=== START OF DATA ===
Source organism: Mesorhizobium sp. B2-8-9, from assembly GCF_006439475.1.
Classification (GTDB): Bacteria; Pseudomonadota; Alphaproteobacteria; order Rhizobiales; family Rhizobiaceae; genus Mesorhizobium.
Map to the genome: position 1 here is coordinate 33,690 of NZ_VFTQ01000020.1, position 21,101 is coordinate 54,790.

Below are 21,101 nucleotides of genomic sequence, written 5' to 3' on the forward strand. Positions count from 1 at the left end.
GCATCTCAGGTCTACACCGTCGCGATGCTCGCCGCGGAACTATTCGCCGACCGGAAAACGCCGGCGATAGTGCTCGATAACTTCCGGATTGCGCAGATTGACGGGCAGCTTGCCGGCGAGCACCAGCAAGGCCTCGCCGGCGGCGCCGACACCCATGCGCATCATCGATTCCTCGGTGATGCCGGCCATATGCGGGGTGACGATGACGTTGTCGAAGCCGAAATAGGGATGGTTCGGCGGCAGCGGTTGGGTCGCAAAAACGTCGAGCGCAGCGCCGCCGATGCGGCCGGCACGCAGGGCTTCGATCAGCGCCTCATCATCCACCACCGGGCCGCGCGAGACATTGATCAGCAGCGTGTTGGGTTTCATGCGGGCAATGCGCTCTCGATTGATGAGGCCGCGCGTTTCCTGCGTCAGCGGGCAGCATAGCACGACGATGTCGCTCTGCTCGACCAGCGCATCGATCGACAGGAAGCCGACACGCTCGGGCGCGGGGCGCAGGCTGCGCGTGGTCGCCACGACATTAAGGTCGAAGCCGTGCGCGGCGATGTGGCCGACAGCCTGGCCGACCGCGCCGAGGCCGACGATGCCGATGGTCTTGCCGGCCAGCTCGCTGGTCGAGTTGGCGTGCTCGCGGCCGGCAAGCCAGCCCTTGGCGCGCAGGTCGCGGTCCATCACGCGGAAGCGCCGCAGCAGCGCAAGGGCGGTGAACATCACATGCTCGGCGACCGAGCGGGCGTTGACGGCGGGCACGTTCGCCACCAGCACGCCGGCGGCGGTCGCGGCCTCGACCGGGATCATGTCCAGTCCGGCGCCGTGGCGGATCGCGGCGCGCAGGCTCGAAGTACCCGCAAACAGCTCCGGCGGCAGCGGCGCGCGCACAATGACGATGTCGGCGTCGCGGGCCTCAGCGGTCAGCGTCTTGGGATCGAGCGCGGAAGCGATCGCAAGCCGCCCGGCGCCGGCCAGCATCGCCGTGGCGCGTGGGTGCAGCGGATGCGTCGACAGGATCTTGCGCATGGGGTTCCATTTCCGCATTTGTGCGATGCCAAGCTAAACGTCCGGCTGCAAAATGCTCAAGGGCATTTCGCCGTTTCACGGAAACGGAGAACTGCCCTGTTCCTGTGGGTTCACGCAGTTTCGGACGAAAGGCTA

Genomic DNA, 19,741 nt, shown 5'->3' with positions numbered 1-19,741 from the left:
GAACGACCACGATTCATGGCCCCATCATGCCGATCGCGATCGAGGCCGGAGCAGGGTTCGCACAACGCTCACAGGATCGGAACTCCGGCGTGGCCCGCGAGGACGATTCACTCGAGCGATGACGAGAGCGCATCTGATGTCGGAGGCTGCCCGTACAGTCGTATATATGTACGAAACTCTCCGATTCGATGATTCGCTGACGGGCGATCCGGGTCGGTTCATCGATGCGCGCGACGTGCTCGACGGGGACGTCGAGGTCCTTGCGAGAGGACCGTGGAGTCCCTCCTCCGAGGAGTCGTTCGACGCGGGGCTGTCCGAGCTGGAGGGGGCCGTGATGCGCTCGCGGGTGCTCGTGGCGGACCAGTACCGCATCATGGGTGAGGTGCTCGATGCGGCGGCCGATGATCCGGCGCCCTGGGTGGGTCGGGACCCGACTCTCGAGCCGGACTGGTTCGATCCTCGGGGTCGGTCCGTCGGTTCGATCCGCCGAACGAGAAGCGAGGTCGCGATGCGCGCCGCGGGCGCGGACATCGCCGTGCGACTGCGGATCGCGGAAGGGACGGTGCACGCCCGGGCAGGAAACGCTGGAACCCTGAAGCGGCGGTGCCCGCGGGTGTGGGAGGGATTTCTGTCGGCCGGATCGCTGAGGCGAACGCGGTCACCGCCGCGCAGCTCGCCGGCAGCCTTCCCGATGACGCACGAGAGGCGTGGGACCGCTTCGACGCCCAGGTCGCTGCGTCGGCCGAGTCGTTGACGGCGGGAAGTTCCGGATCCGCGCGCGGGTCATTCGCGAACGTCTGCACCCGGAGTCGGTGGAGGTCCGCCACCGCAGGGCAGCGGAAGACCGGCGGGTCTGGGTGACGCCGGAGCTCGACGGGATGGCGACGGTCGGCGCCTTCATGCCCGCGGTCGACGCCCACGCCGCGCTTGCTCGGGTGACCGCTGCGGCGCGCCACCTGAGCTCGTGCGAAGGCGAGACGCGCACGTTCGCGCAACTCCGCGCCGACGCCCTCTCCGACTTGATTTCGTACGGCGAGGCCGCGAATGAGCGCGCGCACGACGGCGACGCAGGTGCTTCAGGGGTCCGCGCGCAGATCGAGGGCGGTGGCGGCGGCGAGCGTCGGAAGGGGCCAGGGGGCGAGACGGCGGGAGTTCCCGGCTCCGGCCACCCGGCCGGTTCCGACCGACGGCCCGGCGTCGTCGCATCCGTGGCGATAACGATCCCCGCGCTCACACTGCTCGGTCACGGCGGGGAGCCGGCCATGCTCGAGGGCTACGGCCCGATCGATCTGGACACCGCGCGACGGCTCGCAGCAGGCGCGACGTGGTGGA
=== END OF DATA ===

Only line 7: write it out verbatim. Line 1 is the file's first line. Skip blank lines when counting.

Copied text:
GAACGACCACGATTCATGGCCCCATCATGCCGATCGCGATCGAGGCCGGAGCAGGGTTCGCACAACGCTCACAGGATCGGAACTCCGGCGTGGCCCGCGAGGACGATTCACTCGAGCGATGACGAGAGCGCATCTGATGTCGGAGGCTGCCCGTACAGTCGTATATATGTACGAAACTCTCCGATTCGATGATTCGCTGACGGGCGATCCGGGTCGGTTCATCGATGCGCGCGACGTGCTCGACGGGGACGTCGAGGTCCTTGCGAGAGGACCGTGGAGTCCCTCCTCCGAGGAGTCGTTCGACGCGGGGCTGTCCGAGCTGGAGGGGGCCGTGATGCGCTCGCGGGTGCTCGTGGCGGACCAGTACCGCATCATGGGTGAGGTGCTCGATGCGGCGGCCGATGATCCGGCGCCCTGGGTGGGTCGGGACCCGACTCTCGAGCCGGACTGGTTCGATCCTCGGGGTCGGTCCGTCGGTTCGATCCGCCGAACGAGAAGCGAGGTCGCGATGCGCGCCGCGGGCGCGGACATCGCCGTGCGACTGCGGATCGCGGAAGGGACGGTGCACGCCCGGGCAGGAAACGCTGGAACCCTGAAGCGGCGGTGCCCGCGGGTGTGGGAGGGATTTCTGTCGGCCGGATCGCTGAGGCGAACGCGGTCACCGCCGCGCAGCTCGCCGGCAGCCTTCCCGATGACGCACGAGAGGCGTGGGACCGCTTCGACGCCCAGGTCGCTGCGTCGGCCGAGTCGTTGACGGCGGGAAGTTCCGGATCCGCGCGCGGGTCATTCGCGAACGTCTGCACCCGGAGTCGGTGGAGGTCCGCCACCGCAGGGCAGCGGAAGACCGGCGGGTCTGGGTGACGCCGGAGCTCGACGGGATGGCGACGGTCGGCGCCTTCATGCCCGCGGTCGACGCCCACGCCGCGCTTGCTCGGGTGACCGCTGCGGCGCGCCACCTGAGCTCGTGCGAAGGCGAGACGCGCACGTTCGCGCAACTCCGCGCCGACGCCCTCTCCGACTTGATTTCGTACGGCGAGGCCGCGAATGAGCGCGCGCACGACGGCGACGCAGGTGCTTCAGGGGTCCGCGCGCAGATCGAGGGCGGTGGCGGCGGCGAGCGTCGGAAGGGGCCAGGGGGCGAGACGGCGGGAGTTCCCGGCTCCGGCCACCCGGCCGGTTCCGACCGACGGCCCGGCGTCGTCGCATCCGTGGCGATAACGATCCCCGCGCTCACACTGCTCGGTCACGGCGGGGAGCCGGCCATGCTCGAGGGCTACGGCCCGATCGATCTGGACACCGCGCGACGGCTCGCAGCAGGCGCGACGTGGTGGA